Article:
The most successful driver to go through the program is arguably Kyle Larson, a 2012 graduate who is considered one of the most talented young drivers in the sport. Former Cup champion Dale Jarrett compared Larson's talents to 4-time champion Jeff Gordon, and Gordon himself has taken interest in the young driver.[30] After signing a development deal with Chip Ganassi Racing in 2012, Larson won Rookie of the Year in 2013 in the Nationwide Series for Turner Scott Motorsports, and scored his first victory in the series in 2014. He moved up to Ganassi's #42 Sprint Cup Series car for 2014.[31] Though marred by blown tires and other accidents, Larson consistently outperformed his rookie competitors and nearly earned a Chase for the Sprint Cup berth in his first season. Larson would win the Rookie of the Year award.[4] Larson's heritage, however, being of Japanese descent on his mother's side, as well as his involvement in the program is rarely mentioned in the media.

Darrell Wallace, Jr., a biracial driver of African American heritage, has also found success. Wallace Jr. had three top 10s in four starts for Joe Gibbs Racing in the Nationwide Series in 2012,[17] then moved to the Camping World Truck Series for Kyle Busch Motorsports in 2013. Wallace won in the Truck Series at Martinsville Speedway in his rookie season (only the second black driver after Wendell Scott to win in one of NASCAR's top three divisions, and in the same state as Scott's famous win). Wallace picked up four more wins in 2014 including one at the famous Eldora Speedway dirt track.[32] Wallace signed to drive in the Xfinity Series for Roush Fenway Racing in 2015.[4][33] Wallace's career has been hampered at the national level by a lack of consistent corporate sponsorship.[4][19]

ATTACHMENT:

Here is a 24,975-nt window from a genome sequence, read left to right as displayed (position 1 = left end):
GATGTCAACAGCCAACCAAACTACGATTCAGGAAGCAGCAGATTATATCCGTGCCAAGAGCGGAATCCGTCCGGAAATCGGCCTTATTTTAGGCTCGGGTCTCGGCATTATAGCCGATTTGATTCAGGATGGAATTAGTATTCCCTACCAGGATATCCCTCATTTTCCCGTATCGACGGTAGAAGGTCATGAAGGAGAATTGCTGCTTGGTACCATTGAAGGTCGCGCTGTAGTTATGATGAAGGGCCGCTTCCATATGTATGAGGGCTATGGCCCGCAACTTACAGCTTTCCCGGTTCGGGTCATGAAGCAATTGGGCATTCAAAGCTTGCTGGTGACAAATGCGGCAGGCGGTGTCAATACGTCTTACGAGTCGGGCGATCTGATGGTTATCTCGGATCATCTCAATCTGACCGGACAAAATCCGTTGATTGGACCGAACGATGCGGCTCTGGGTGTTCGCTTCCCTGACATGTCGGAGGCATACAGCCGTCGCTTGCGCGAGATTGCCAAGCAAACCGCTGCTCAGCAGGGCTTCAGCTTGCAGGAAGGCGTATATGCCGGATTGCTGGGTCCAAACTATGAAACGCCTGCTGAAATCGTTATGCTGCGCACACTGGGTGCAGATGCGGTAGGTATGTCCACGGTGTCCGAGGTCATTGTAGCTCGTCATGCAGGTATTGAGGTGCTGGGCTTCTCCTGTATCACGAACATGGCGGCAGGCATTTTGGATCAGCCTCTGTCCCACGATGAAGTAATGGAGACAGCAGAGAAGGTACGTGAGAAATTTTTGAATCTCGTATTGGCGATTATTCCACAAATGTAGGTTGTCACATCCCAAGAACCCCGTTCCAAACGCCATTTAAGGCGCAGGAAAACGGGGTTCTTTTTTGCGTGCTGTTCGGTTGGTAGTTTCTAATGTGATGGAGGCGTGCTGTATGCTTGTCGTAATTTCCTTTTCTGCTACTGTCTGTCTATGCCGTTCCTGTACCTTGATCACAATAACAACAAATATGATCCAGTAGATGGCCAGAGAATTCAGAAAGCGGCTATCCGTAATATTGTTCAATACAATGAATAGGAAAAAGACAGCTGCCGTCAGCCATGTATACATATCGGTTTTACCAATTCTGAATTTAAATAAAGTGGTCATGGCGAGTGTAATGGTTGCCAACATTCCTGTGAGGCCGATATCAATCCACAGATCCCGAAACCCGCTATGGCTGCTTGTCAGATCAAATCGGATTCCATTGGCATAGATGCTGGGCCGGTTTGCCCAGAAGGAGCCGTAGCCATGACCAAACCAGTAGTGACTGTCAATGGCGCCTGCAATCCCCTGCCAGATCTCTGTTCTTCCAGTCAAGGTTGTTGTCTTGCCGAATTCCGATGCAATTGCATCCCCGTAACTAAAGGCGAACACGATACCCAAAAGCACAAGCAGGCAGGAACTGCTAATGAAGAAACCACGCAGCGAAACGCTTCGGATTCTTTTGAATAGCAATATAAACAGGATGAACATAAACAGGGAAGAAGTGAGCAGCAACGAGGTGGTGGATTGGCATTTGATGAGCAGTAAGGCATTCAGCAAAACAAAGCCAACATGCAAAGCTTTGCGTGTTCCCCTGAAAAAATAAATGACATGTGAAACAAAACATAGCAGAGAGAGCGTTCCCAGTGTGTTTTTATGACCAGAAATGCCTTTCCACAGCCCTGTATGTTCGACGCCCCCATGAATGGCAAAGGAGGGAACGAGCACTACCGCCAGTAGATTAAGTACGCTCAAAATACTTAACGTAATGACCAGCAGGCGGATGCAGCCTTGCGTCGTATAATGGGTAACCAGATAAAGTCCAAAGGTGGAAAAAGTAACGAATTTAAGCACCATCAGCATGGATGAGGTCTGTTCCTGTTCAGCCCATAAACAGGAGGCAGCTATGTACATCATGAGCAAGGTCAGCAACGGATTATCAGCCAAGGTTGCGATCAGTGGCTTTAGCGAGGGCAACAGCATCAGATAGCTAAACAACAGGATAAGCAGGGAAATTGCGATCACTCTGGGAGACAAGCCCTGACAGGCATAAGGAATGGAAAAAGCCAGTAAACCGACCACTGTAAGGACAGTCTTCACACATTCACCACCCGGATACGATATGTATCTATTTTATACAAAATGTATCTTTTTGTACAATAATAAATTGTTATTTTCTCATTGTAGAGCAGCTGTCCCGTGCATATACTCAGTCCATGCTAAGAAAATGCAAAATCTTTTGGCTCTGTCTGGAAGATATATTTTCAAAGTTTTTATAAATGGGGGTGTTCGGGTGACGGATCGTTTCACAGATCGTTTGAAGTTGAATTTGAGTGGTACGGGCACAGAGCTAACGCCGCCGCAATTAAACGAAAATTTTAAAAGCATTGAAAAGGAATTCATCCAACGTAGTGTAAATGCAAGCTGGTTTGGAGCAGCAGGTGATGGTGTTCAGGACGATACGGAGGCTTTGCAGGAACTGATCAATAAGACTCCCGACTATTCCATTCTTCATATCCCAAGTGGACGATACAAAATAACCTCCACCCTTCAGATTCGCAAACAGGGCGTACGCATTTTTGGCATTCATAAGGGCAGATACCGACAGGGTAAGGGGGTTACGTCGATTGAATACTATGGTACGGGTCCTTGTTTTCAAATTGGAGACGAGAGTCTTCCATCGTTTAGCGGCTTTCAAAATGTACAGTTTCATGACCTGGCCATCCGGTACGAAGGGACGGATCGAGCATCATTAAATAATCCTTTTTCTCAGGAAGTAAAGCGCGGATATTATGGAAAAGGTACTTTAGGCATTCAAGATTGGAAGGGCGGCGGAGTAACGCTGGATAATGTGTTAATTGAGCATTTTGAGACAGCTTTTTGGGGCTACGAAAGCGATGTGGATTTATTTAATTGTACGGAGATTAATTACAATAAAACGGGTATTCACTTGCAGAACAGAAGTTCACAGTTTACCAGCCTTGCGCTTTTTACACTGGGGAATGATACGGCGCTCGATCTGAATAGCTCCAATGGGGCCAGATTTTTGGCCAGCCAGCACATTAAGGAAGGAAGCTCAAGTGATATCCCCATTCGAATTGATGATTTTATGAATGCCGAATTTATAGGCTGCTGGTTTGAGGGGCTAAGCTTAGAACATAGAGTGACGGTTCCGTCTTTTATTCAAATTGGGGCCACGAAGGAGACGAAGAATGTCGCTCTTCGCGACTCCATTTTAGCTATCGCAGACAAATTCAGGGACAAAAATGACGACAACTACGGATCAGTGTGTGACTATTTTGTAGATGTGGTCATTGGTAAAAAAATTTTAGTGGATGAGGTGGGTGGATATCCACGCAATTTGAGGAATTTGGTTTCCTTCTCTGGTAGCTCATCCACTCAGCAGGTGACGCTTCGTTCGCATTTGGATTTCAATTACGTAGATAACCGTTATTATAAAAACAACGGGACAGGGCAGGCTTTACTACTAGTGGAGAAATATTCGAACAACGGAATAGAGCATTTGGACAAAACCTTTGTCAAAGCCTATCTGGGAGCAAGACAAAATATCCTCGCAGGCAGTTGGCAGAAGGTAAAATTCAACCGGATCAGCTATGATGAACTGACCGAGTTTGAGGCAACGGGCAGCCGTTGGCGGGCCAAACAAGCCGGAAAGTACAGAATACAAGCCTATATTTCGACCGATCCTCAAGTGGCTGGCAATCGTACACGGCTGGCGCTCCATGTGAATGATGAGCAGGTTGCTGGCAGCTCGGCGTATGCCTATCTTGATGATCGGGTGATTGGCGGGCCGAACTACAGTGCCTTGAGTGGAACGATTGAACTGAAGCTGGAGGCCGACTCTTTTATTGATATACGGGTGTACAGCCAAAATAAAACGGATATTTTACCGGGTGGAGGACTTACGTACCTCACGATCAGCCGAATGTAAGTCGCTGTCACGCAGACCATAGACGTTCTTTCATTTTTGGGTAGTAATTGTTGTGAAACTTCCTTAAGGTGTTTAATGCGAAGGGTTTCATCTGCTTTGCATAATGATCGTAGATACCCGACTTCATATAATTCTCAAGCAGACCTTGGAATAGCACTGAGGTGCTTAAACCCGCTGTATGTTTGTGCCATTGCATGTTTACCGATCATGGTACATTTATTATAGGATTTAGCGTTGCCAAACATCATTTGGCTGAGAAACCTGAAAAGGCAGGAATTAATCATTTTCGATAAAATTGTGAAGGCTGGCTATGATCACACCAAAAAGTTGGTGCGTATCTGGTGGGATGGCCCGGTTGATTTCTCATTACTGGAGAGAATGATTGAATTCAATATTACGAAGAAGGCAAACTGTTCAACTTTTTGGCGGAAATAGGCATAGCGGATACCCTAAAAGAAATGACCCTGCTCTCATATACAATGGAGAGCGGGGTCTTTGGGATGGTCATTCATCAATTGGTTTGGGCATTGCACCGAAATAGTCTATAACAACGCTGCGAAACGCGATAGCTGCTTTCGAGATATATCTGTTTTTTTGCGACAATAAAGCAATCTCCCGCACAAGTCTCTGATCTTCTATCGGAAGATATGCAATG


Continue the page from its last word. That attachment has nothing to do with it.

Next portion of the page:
Another JGR driver, Mexican-born Daniel Suárez, a winner in the K&N Pro Series East and NASCAR Toyota Series, was signed to a full-time Xfinity Series ride for the 2015 season, becoming the first full-time driver of Latino descent to run the full season in the series.[34][35]

Other drivers from the program, however, have had their careers stall out after "graduating" from the program. This includes Paulie Harraka, who scored the program's first three wins, and Marc Davis who left Joe Gibbs Racing after they could not find sponsorship for him in the Nationwide Series.[19][17]

Other drivers[edit]

Aric Almirola driving for DEI in 2007.

Outside of the program, minority and female drivers continue to be scarce on the NASCAR scene. Cuban-American driver Aric Almirola, a member of Joe Gibbs Racing's original diversity program, currently drives full-time in Richard Petty Motorsports' famed 43 car in the Sprint Cup Series. Almirola is considered one of the most successful products of any diversity initiative within the sport, as well as the highest profile Latino driver in NASCAR.[25][35] Leaving JGR in mid-2007 with one win in the Nationwide Series, Almirola drove Ginn Racing's 01 car and Earnhardt Ganassi Racing's 8 car in the Sprint Cup Series[36] until losing his ride due to lack of sponsorship in 2009. After reclaiming his career with Billy Ballew Motorsports in the truck series and JR Motorsports in the Nationwide Series, Almirola was signed to drive for RPM in 2012,[37] winning at Daytona International Speedway in July 2014.[38][39]